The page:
Microsoft is clear that in the long term, Extended Events (also commonly known as XEvents) are the replacement for Profiler. This page shows Profiler listed as functionality that will not be supported in a future version of SQL Server – although, importantly, it is not deprecated yet. Profiler is still officially supported for SSAS and the SQL Server relational engine in SQL Server 2016. What’s more, in my opinion it will be a long time before anyone doing serious performance tuning work with SSAS will be able to forget about Profiler and use Extended Events exclusively. Let me explain why.

First of all there is the fact that support for Extended Events in SSAS was only introduced with SSAS 2012. If you are using an earlier version you can’t use them. Even if you have some instances of 2012 or 2014 and some on earlier versions the desire to have a consistent set of tools for performance analysis and monitoring means you probably won’t want to use Extended Events yet.

Then there is the fact that in both SSAS 2012 and 2014 there is no user interface for working with Extended Events– instead, to create, start and stop a trace session you have to use XMLA commands. There are plenty of blog posts out there explaining how to do this but it’s still incredibly time-consuming and fiddly to do. Even in SSAS 2016, where there is a user interface for working with Extended Events and viewing their output, it’s pretty awful and nowhere near as good as Profiler (which is far from perfect itself, but at least useable). Perhaps at some point someone in the community will create a user-friendly tool for working with Extended Events, in the same way that the community created DAX Studio to make up for the shocking fact that even in SQL Server 2016 there is no proper support for running DAX queries in SQL Server Management Studio. I would prefer it if Microsoft did the job itself, though, and started taking tooling for BI seriously.

Thirdly, if you want to do anything useful with the .xel files beyond open them up in SQL Server Management Studio, you’re going to need to use some TSQL and functions like sys.fn_xe_file_target_read_file. What happens if you don’t have an instance of the SQL Server relational engine handy though? Most SSAS shops use SQL Server as their data source, but not all – some use Oracle, or Teradata, or other relational databases, and for them installing an instance of SQL Server somewhere just to work with .xel files many not be an option.

Ah, you say, but on the other hand Extended Events have many advantages over Profiler traces: for example, they are much more lightweight! As Adam Saxton says here:

[Extended Events] won’t have the same impact on performance that a traditional Profiler Trace has. For example, it is reported that 20,000 events/sec on a 2ghz CPU with 1GB of RAM takes less than 2% of the CPU.

If I was building a monitoring application (something like, say, SQL Sentry’s excellent Performance Advisor for Analysis Services) then this might be relevant. But 99% of the time I’m not running a Profiler trace on a Production server, I’m working on a dev or test server, and I always try to prevent other people doing stuff on a server while I’m doing tuning work too, so this is irrelevant. It’s a mistake to assume that Analysis Services users use Profiler for the same kinds of thing that SQL Server relational engine users do. For me, I use Profiler to get roughly the same kind of information that a SQL Server developer gets from a query plan: I use it to find out what’s going on in the engine when I run a single query, so the performance overhead is not something I care about.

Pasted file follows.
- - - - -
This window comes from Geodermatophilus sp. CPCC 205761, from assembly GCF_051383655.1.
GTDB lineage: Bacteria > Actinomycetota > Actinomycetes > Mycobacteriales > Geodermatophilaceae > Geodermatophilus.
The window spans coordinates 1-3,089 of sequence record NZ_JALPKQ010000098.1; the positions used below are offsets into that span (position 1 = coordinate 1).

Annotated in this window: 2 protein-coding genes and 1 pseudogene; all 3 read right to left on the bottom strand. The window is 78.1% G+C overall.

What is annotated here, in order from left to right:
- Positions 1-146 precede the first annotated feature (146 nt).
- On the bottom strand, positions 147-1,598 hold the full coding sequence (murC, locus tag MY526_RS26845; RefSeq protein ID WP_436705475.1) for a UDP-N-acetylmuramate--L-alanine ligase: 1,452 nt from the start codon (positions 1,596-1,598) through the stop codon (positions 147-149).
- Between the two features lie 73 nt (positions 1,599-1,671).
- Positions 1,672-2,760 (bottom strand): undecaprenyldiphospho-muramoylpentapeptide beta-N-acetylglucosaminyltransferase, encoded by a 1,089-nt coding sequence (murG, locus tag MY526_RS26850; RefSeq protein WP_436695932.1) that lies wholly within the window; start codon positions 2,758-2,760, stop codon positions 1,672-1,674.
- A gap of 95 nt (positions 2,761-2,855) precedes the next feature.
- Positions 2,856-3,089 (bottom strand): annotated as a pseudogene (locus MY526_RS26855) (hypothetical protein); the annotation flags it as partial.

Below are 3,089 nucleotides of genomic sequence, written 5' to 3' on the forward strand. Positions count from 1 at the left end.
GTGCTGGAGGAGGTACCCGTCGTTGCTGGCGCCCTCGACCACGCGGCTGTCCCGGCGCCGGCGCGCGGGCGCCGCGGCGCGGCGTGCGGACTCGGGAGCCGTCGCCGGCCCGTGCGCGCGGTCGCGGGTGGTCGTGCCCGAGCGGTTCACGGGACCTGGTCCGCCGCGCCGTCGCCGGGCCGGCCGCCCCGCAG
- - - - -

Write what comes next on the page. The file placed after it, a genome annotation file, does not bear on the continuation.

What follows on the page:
That said, it certainly seems to be the case that Extended Events will provide more information than I can get from a Profiler trace and allow me to do more things with that data than I can with Profiler. In SSAS 2016 there are several events that are only available via Extended Events and not via Profiler, although I have no idea what they do; I’m sure, with a bit of research, I can find out. Will any of them be useful? I have no idea yet but I suspect a few will be.

Don’t get me wrong, I think Extended Events are a great technology and something all SSAS developers and administrators should learn. There’s still a lot of UI work to do by Microsoft before they are in a position to replace Profiler, but as I said earlier Microsoft hasn’t deprecated Profiler yet so it has given itself a lot of time to do this work. My only problem is with people like the aforementioned DBA who go around telling people they should be using Extended Events with SSAS right now because that’s what they’ve heard is the best practice and that’s what the recommendation is for the SQL Server relational engine. I’ll still need to use Profiler for a few more years yet.

Monitoring SSAS Multidimensional Non Empty Filtering Using Profiler, Part 3

In Part 1 of this series I introduced the different types of non empty filtering that occur in Analysis Services Multidimensional and in Part 2 I showed how you can use monitor this activity using Profiler. In this, the final part of the series, I’m going to show some examples of how you can use this information while tuning MDX queries.

Let’s start by looking at the following query:

SELECT
{[Measures].[Internet Sales Amount]}
ON 0,
NON EMPTY
[Customer].[Customer].[Customer].MEMBERS
*
[Product].[Subcategory].[Subcategory].MEMBERS
ON 1
FROM
[Adventure Works]
WHERE([Date].[Calendar Year].&[2003])

 

It returns 19004 rows – all of the combinations of Customer and Subcategory that have a value in the year 2003: